“Our transportation workhorse, the chemical rocket, has reached an exquisite level of refinement,” he said. “It has also reached its performance limit. That technology will not provide us with a sustainable path to deep space. It does not mean we need to discard it. On the contrary, chemical rockets will continue to provide foundational launch and landing capabilities for the foreseeable future and reducing their cost is a worthy goal.”
Chang-Diaz added that the path to sustainable transportation lies in high-power electric propulsion.
“By high-power, I mean power levels in the hundreds of kilowatts and up,” he said. “These rockets will first be solar-electric and later, as we move outwards from the sun, they will transition to nuclear-electric power.”
Ad Astra Rocket Company
The electric ion engine that currently propels the Dawn mission has a nominal operation power of 2.3 kW, and the new Boeing satellites operate at slightly less than 5 kW. Upgraded engines tested for ARM offer electric propulsion devices that could operate at nearly 15 kW. Aerojet Rocketdyne’s Nested Hall Thruster delivers 50-200 kW and the VASMIR VX-200 engine has performed more than 10,000 test firings at power levels of 200 kW.
But none of these engines have yet flown to space.
Cassady put things in perspective. “Today we can land one metric ton on the surface of Mars; for a human mission we need to land 80 metric tons of supplies and equipment,” he said. “Mars missions will also send humans much farther than ever before. This combination of heavier payloads combined with the need to travel over greater distances drives us to seek a solution that takes advantage of strategic logistics planning.”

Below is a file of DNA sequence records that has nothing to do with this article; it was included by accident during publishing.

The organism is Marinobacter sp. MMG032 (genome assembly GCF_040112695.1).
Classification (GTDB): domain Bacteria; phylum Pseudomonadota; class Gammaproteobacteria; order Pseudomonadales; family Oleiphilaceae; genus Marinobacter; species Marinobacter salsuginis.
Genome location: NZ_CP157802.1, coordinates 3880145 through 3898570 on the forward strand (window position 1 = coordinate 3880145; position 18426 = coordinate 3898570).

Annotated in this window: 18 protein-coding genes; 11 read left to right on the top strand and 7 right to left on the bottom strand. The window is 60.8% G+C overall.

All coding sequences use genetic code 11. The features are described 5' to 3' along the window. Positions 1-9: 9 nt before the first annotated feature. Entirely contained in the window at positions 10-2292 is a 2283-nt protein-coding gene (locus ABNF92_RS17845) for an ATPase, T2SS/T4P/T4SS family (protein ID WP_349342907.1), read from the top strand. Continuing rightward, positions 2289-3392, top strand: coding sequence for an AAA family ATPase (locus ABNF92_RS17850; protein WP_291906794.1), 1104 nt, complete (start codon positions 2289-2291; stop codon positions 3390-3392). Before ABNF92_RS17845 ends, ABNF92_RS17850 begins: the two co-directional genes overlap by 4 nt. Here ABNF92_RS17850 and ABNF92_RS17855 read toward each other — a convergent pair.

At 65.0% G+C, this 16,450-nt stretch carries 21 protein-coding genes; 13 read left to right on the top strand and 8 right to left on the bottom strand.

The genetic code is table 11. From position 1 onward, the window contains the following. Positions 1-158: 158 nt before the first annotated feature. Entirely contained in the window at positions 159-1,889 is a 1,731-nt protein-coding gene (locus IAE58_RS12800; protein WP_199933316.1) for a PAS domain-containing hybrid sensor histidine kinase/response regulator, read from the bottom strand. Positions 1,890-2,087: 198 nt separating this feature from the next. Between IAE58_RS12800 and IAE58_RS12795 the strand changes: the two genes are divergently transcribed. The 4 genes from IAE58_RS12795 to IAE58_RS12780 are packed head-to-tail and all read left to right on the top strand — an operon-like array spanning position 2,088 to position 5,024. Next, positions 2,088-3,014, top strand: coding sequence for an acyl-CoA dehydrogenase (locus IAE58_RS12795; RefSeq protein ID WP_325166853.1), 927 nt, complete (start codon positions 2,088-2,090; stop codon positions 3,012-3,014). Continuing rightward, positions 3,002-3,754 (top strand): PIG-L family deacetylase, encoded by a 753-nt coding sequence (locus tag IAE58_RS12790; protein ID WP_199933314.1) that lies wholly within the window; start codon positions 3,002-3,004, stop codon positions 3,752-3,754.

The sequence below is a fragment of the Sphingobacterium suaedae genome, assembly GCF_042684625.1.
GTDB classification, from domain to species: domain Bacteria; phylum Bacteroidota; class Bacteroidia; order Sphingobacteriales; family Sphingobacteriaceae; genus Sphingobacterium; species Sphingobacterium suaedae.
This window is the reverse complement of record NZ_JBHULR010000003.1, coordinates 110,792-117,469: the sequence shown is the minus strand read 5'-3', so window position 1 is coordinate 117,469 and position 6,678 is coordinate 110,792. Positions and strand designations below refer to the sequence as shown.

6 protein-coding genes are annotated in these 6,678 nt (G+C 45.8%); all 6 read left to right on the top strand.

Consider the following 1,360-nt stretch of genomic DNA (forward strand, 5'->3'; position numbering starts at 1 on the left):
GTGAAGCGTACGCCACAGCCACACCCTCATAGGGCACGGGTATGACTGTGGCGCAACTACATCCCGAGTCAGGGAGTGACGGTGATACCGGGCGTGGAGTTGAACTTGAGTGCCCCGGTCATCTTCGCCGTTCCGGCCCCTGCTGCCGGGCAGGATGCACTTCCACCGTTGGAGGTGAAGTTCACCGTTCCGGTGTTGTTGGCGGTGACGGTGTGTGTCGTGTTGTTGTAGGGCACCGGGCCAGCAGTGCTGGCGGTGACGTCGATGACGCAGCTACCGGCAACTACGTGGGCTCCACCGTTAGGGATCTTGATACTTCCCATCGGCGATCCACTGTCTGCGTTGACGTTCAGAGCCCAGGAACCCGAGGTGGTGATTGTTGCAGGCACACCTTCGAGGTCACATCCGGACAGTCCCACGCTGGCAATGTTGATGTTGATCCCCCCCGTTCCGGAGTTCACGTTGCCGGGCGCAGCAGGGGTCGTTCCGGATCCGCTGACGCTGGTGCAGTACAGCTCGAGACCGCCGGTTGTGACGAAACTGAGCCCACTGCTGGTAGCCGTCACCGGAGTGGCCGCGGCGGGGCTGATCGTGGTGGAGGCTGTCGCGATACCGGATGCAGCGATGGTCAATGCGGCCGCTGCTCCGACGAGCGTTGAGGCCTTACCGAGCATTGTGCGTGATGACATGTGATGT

He added that the best approach might be similar to the way that military deployments are conducted today, where heavy equipment, supplies, and other logistical items are pre-deployed by large cargo ships. Then, once the equipment and habitats are in place, soldiers follow by faster air transport. SEP systems, in other words, could become the cargo ship of deep-space missions.
Gerstenmaier said that NASA is also investing in technologies that will allow for the in-space storage and transfer of cryogenic fuels to meet the needs for future propulsion stages to move crew from Low Earth Orbit to a variety of destinations. “A key goal is to demonstrate these new capabilities in the next few years and infuse them into human missions in the next decade,” he said.
Several committee members and invited speakers echoed Chang-Diaz’s opinion that there is strong public sentiment for continued development for space exploration, and in particular a sustainable human mission to Mars.
“I believe space travel beckons humanity even more today than it did 50 years ago,” said Chang Diaz, “but we need to secure a safe, robust, and fast means of transportation.”
Cassady agreed, saying he thought that we are well on our way to having efficient in-space transportation because of SEP, but for the technology to fully reach its potential, we mustn’t get complacent or distracted.
“We must continue to adequately fund these development efforts to ensure we will have the first human footprints on Mars in the 2030s,” he said. “The primary challenge facing high power SEP development is the risk of losing focus as we go through the critical transition period from development to flight demonstration and subsequently, operational use. This requires a stable budget and a constancy of purpose. Everything we do should be with the goal of landing humans on Mars in the 2030s.”